Terrorism in Austria

By Jack Ryan, Assistant Researcher.

  • Austria is the latest EU country to fall victim to a lone wolf style Islamist terror attack;

  • Events in France, specifically the beheading of Samuel Paty and the stabbings in Nice, likely inspired the attacker. This has also led the UK to raise its terror alert level;

  • The attack on November 2nd in Vienna left five dead and 14 injured;

  • The attacker successfully convinced authorities he had been de-radicalized, leading to his early release from prison;

  • He is the second attacker to launch a lone wolf attack in Europe after being released from prison, the first being the London Bridge attacker, Usman Khan. 


Austrian Chancellor Sebastian Kurz paying tribute to the victims of the terrorist attack in Nov. 2, 2020.

Latest terrorist attacks in Austria

Trends show a steady increase in terror-related events in Austria aside from a gap in the years 1999 to 2005, arguably a time of transition from a time of terror from Basque terrorist group ETA to that of the rise of Islamist extremism. The attack on November 2nd signifies a new wave of Jihadism emerging in the region. 


The Attack

The attack on November 2nd left five people dead, four civilians and the attacker. Of the 14 injured in the attack, seven are in critical condition. The attacker was previously incarcerated after trying to join ISIS. He deceived authorities who believed he had been de-radicalised. The attacker wore a fake explosive vest and armed himself with an automatic rifle, a handgun, and a machete. There was confusion after reports suggested that there were multiple attackers; however, the interior minister, Karl Nehammer, said There is no indication of a second assailant.


Jihadism in Austria and ISIS

Austria’s Federal Office for the Protection of the Constitution and Counterterrorism (BVT) in its 2018 annual report that “Islamist extremism—and Jihadist terrorism in particular—has been a permanent and currently the largest threat potential for liberal-democratic societies.” The Counter Extremism Project reported “As of October 2017, approximately 313 Austrian citizens actively participated or attempted to participate in fighting alongside extremists in Iraq and Syria. An estimated 94 of those are believed to have returned to Austria, while 55 are suspected to be dead.” This makes the possibility of lone-wolf attacks, especially those inspired by attacks elsewhere in Europe, particularly likely.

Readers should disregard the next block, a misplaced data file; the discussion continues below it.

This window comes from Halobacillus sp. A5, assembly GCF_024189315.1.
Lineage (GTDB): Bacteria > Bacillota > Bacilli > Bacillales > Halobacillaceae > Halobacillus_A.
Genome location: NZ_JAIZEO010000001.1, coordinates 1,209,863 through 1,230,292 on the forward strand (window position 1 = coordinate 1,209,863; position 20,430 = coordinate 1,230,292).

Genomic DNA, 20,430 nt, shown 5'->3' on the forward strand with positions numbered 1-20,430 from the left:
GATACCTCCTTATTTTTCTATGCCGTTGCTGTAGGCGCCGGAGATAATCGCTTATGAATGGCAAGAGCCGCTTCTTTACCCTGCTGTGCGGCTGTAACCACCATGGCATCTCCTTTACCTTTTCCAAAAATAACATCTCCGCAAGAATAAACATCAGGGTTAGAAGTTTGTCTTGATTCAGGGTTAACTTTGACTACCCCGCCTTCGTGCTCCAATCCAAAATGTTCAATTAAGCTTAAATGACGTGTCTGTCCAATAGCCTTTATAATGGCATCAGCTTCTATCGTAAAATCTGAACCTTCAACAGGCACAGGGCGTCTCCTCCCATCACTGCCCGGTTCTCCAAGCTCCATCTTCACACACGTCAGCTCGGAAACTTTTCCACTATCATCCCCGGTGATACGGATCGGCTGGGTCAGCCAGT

Counter-terrorism policy and Modus Operandi 

Austria revised its National Security Strategy in July 2013 which emphasises the integration of immigrants; an approach focused on prevention as opposed to countering terrorism. The report also goes on to stress the importance of international cooperation concerning counter-terrorism. 


In 2017, the Austrian Government banned face coverings (including the Niqab), this led to an outcry from its small Niqab wearing community, who felt their religion was explicitly targeted. In addition to outcry from the small Muslim community, tourism officials expressed fears that the measures would also deter visitors from the Gulf. The Austrian Government defended its move saying it was a necessary security measure


The overall trend in Europe

Europe has fallen victim to multiple terror attacks, especially those of the lone wolf nature, homegrown terrorists who align themselves with ISIS. The issue is how these attackers inspire each other, attacks often appear to happen in quick succession, and the Austria attacker was likely inspired by recent events in France. The UK has raised its terror alert level in preparation for any attackers in the UK who may also be inspired. However, the attacks pose a second issue for EU leaders, the growing number of far-right extremists. Islamist terror attacks often invoke an anti-immigration attitude and give rise to extremist far-right groups; the increase in the rate of Islamist terror attacks in Europe will undoubtedly give rise to the number of reactionary far-right attacks.